The window was closed, but the lights were on. Through drapes half-open, he could see that she was awake, alone, and that she’d noticed him. He pushed on the glass, but the window was locked.
She scrambled off her bed, hurrying over to unlock it. It was late enough to be early, and she was dressed in nothing more than a big T-shirt. He couldn’t help but notice her legs, pale and smooth, the muscles rippling strongly under the skin as she walked.
“Didn’t expect to see you,” she said, but she didn’t look displeased.
“Didn’t expect to be here,” he replied. It was true—he’d been only a couple nights ago, and hadn’t planned to come back for a couple more, but that punk on his cheap crotchrocket had led him a merry chase through the back alleys and shadowed places, and he hadn’t realized that he was in her neighborhood until the kid was strung up above the remains of his bike and he got a good look at his surroundings.
“You just get somebody?” she asked. He looked at her, eyes narrowed sharply, and she shrugged. “You’ve got that look in your eye, man. You had that same look after…well.”
She didn’t have to say it. He knew she was referring to the time they’d first met, four or five months ago now. Put simply, she’d been in trouble and he’d saved her, but had his helmet knocked clean off in the process. Instead of screaming, or freaking out, or running off, she’d picked it up and handed it back, a strange, wry expression on her face.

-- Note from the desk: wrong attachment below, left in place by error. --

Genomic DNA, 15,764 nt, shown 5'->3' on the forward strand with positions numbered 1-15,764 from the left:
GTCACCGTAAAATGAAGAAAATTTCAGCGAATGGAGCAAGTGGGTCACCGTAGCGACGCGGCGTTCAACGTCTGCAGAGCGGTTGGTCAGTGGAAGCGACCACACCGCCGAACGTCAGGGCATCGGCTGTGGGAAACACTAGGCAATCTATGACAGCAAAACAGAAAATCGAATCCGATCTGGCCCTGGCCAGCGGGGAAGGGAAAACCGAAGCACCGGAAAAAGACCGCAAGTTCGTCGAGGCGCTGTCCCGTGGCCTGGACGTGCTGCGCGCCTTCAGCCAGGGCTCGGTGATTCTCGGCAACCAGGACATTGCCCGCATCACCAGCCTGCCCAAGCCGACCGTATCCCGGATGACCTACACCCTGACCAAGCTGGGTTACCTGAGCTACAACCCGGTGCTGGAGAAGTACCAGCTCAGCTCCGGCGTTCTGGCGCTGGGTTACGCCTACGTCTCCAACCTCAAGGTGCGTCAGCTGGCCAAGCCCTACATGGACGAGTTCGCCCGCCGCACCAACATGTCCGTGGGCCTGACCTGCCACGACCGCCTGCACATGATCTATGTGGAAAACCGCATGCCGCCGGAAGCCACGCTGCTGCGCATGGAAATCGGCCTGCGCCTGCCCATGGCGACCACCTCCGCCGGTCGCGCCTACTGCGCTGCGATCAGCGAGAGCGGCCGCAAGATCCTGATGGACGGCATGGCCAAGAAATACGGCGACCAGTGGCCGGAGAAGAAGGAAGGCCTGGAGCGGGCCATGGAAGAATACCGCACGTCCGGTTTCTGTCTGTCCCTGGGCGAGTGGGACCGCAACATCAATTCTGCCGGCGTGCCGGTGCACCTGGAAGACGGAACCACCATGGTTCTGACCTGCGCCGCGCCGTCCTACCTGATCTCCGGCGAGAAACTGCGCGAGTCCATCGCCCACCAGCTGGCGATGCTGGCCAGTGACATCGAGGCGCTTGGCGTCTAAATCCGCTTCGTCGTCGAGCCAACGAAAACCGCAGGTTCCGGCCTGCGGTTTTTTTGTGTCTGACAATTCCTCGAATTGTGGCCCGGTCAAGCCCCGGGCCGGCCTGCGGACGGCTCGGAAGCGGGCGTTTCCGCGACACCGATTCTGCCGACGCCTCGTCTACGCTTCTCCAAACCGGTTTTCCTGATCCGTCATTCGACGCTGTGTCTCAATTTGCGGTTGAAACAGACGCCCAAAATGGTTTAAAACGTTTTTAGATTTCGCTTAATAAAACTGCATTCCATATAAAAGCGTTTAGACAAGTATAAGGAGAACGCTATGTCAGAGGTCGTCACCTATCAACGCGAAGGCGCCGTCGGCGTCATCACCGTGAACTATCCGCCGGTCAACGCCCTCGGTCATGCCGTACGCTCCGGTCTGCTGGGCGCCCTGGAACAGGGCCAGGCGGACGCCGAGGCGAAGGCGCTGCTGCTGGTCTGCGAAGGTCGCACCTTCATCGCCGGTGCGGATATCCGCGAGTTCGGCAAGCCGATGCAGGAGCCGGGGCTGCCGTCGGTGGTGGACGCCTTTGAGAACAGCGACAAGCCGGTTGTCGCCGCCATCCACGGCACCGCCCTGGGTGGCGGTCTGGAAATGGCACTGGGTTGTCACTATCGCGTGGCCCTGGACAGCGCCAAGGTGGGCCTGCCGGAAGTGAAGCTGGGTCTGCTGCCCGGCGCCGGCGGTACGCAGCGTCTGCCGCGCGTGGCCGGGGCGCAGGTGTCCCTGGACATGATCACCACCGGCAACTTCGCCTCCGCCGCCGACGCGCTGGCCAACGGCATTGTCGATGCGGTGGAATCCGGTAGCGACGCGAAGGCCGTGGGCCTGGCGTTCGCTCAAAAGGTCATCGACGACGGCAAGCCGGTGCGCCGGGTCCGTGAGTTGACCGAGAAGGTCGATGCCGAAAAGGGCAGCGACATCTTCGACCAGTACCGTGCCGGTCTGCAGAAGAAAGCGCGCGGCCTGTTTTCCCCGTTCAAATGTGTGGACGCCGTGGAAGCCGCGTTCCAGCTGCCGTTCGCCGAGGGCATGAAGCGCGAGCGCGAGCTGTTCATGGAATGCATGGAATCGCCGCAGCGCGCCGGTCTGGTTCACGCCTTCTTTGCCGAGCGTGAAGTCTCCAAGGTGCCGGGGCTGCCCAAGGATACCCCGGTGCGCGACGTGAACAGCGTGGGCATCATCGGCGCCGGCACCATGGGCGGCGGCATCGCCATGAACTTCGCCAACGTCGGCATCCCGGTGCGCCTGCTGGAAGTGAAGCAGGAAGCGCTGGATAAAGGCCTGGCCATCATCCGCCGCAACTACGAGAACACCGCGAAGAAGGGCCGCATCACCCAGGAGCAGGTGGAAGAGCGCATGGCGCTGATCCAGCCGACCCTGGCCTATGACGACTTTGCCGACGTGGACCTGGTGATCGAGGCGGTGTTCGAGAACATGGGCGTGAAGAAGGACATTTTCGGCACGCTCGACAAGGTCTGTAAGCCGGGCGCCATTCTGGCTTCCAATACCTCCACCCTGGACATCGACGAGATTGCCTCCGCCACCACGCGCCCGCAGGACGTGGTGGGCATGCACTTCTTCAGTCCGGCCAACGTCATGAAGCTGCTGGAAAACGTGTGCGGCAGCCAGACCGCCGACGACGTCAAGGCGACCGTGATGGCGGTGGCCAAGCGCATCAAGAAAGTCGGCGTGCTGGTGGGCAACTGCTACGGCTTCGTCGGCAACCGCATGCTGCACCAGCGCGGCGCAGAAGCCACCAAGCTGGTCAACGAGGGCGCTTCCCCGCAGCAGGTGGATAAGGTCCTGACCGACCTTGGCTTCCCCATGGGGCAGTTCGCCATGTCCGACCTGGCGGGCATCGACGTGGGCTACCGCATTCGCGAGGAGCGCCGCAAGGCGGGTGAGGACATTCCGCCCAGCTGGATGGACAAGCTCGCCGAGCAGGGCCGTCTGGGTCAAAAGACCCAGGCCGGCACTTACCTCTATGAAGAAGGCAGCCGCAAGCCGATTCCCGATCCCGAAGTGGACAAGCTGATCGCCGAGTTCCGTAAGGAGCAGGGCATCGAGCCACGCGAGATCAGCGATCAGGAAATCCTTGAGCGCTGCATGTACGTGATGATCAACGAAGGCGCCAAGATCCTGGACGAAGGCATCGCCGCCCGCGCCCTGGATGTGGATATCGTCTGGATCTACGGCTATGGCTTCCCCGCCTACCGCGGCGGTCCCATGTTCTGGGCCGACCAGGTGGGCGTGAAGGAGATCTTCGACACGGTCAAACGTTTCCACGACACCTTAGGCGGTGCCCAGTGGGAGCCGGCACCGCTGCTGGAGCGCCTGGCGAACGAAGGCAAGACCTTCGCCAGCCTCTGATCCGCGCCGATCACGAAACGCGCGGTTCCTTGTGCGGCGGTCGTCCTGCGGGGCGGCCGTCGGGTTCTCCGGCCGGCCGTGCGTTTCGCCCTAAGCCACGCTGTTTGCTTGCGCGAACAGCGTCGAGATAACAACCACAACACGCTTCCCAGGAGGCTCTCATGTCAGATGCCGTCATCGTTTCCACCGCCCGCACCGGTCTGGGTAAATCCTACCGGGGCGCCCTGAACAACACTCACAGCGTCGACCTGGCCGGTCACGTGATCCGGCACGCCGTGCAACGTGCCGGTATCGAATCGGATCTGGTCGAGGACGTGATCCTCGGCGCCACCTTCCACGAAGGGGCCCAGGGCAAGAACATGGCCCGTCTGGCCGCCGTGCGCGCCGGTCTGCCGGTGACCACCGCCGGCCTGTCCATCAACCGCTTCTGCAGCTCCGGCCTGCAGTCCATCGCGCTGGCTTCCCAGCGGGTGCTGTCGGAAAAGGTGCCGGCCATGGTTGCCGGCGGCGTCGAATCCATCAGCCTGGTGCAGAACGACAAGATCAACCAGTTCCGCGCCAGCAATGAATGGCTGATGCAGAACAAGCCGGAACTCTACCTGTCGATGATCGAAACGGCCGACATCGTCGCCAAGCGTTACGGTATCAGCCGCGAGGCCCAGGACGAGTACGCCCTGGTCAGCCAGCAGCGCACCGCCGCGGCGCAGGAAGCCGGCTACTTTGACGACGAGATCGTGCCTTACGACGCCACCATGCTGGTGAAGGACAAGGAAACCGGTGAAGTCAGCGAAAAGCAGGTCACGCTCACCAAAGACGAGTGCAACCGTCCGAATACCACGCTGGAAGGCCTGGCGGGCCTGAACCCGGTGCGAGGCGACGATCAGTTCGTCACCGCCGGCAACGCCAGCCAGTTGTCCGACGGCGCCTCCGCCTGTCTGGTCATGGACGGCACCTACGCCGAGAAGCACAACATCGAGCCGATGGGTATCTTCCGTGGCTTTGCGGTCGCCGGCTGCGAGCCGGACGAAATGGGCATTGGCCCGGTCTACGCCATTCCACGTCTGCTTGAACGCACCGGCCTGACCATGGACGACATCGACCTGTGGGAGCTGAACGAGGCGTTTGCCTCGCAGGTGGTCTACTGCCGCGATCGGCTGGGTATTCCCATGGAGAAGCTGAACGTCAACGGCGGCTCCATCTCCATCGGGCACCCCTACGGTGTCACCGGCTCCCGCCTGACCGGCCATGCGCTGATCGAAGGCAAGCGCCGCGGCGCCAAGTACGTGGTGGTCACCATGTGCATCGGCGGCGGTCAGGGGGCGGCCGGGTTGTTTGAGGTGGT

“Yeah, maybe I did,” he admitted.
Almost immediately she was on one knee, rooting in the refrigerator between the two beds. “You hungry?” she asked. “I don’t have a lot, but anything in here…” She craned her neck over her shoulder; he shook his head ‘no’. “Thirsty, then?” she asked, pulling out a water bottle and holding it out to him.
“…Sure,” he said, taking it. “Thanks, kid.”
“So…what, exactly, are you doing?” he asked. He pulled the chair out from the roommate’s desk and sat, ignoring the groaning protest it made at his weight.
She stood in front of the little sink by the door, bare from the hips up except for a bra and a towel around her shoulders. Her head was covered in white foam.
“What, did you think I was naturally bald?” she asked, brandishing a wicked looking straight razor as if it were a weapon. She turned back to the mirror, examined herself critically, and laid down the first stroke. “I can’t shave in the bathroom,” she said, rinsing it in the skin and shaking the water free before the second. “It freaks the other girls out.”